OK, collecting all of that information was the hard part. Now it's time to figure out which percentage table to use. Again, not difficult — just reference "Appendix A" of IRS Publication 946. Plug in your system, method, recovery period, convention and so forth, and the chart will tell you which table to use, from A-1 to A-20.
The tables themselves are remarkable easy to use. There are vertical columns for each property class (3-year, 5-year, etc.) and horizontal rows for each year of the recovery period. Choose the class and recovery year and you'll find the percentage of the property's basis (cost) that you can deduct for that year.
Of course, if all of this talk of tables and conventions seems a little overwhelming, you can always use tax preparation software to run all of the numbers for you. Just don't overlook the potential tax savings of depreciation if you run a small business.
For lots more information about tax deductions and running a successful small business, check out the related HowStuffWorks articles below.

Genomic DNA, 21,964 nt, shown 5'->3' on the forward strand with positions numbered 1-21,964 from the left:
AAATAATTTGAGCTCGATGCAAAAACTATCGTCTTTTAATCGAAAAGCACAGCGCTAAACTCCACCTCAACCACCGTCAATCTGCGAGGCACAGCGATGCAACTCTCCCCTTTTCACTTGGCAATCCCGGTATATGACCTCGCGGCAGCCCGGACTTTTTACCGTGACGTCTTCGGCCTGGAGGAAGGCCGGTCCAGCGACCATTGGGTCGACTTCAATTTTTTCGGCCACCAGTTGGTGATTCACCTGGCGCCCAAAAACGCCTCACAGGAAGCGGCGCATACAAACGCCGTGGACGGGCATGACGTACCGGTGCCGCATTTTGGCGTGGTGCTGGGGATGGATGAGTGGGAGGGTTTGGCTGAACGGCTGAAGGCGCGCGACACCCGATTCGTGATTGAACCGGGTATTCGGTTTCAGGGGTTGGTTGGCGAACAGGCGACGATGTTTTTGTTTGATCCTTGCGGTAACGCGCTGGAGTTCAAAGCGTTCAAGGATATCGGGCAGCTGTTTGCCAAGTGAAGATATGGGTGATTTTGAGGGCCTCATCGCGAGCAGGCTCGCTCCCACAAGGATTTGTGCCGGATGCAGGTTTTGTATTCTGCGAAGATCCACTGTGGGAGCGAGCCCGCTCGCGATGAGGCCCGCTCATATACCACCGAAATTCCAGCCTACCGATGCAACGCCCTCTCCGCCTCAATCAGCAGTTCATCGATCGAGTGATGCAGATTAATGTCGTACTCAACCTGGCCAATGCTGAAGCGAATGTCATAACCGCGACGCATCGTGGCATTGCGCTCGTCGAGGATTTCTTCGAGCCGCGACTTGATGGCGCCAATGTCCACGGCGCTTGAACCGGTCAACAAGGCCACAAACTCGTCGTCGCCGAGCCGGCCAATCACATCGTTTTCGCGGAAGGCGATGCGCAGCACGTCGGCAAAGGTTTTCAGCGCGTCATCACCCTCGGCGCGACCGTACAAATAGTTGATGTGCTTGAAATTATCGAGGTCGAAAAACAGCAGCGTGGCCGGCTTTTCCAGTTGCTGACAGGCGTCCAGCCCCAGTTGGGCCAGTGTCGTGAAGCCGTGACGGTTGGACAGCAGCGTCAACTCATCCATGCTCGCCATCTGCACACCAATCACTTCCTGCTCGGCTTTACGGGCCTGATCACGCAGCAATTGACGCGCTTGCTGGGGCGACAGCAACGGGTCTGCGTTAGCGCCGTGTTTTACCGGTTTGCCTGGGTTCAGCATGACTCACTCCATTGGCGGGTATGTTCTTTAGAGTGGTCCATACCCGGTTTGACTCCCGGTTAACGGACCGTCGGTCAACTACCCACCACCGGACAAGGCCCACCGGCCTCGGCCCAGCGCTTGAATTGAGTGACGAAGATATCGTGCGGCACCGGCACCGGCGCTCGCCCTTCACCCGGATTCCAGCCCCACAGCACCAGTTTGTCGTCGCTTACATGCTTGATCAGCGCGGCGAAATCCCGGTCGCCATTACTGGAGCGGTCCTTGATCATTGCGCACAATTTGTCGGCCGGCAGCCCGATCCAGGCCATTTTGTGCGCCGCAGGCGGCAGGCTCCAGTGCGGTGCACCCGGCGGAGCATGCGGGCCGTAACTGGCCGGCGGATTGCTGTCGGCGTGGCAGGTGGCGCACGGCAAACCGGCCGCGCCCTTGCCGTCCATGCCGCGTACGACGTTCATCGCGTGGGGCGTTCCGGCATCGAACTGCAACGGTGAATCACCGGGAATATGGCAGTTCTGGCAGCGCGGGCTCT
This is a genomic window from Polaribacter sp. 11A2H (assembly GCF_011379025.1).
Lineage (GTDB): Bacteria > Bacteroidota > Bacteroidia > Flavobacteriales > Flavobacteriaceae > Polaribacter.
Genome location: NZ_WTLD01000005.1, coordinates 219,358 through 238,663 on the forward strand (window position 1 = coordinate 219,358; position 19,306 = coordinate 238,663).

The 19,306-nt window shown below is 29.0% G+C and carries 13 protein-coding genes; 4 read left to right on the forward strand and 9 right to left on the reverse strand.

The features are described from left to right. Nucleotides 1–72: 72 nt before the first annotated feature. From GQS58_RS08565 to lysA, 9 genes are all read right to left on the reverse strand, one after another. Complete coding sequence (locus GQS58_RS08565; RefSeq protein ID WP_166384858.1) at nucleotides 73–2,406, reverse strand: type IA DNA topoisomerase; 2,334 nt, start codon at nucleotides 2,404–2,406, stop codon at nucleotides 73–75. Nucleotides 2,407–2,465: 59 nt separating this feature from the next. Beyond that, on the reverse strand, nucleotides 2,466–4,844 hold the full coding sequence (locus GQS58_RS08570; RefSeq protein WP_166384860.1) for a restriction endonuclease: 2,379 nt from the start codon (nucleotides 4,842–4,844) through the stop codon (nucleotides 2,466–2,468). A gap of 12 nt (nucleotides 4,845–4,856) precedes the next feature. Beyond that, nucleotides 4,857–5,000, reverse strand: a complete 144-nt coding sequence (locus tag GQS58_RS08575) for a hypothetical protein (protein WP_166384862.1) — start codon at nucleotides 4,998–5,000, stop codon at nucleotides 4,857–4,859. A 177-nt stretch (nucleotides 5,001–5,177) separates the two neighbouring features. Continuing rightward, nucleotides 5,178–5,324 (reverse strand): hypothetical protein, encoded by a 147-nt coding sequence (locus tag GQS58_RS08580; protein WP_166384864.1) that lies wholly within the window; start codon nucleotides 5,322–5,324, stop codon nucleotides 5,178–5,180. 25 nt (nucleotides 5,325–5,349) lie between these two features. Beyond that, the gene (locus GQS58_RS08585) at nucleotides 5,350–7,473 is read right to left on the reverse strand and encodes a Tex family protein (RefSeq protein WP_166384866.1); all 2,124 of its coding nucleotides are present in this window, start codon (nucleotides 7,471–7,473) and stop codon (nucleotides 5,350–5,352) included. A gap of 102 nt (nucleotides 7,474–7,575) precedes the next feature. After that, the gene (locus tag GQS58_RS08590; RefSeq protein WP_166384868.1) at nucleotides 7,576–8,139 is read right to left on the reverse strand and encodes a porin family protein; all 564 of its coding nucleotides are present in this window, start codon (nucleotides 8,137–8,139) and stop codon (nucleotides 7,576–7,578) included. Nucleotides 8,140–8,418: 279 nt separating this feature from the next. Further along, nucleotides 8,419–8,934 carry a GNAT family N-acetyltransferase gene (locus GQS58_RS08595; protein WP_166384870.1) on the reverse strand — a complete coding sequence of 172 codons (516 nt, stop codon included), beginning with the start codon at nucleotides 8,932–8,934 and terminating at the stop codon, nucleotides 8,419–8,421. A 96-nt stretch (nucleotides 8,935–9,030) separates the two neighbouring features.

Author's Note: How to Use IRS Depreciation Tables
There is a reason why millions of taxpayers use tax preparation software or an actual flesh-and-blood tax preparer to help file their income tax. All of the rules and definitions and calculations can be mind-numbingly complex. But I've found that the IRS really puts some thought into their posted instructions for each form, including helpful real-life examples of tax situations to illustrate each rule. Still, if your tax situation is complicated (home business, rental property, self-employed) it's worth having another set of eyes on your return — virtual or otherwise — to avoid making a costly mistake.
- IRS. "Publication 946: How to Depreciate Property." Jan. 28, 2014 (Nov. 21, 2014) http://www.irs.gov/pub/irs-pdf/p946.pdf